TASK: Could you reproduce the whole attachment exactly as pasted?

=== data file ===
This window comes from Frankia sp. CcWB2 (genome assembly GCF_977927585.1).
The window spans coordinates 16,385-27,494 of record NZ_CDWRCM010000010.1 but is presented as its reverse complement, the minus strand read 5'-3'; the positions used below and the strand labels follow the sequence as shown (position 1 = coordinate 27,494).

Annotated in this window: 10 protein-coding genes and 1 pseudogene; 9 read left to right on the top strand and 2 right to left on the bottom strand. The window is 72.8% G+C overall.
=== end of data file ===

This window comes from Frankia sp. CcWB2 (genome assembly GCF_977927585.1).
The window spans coordinates 16,385-27,494 of record NZ_CDWRCM010000010.1 but is presented as its reverse complement, the minus strand read 5'-3'; the positions used below and the strand labels follow the sequence as shown (position 1 = coordinate 27,494).

Annotated in this window: 10 protein-coding genes and 1 pseudogene; 9 read left to right on the top strand and 2 right to left on the bottom strand. The window is 72.8% G+C overall.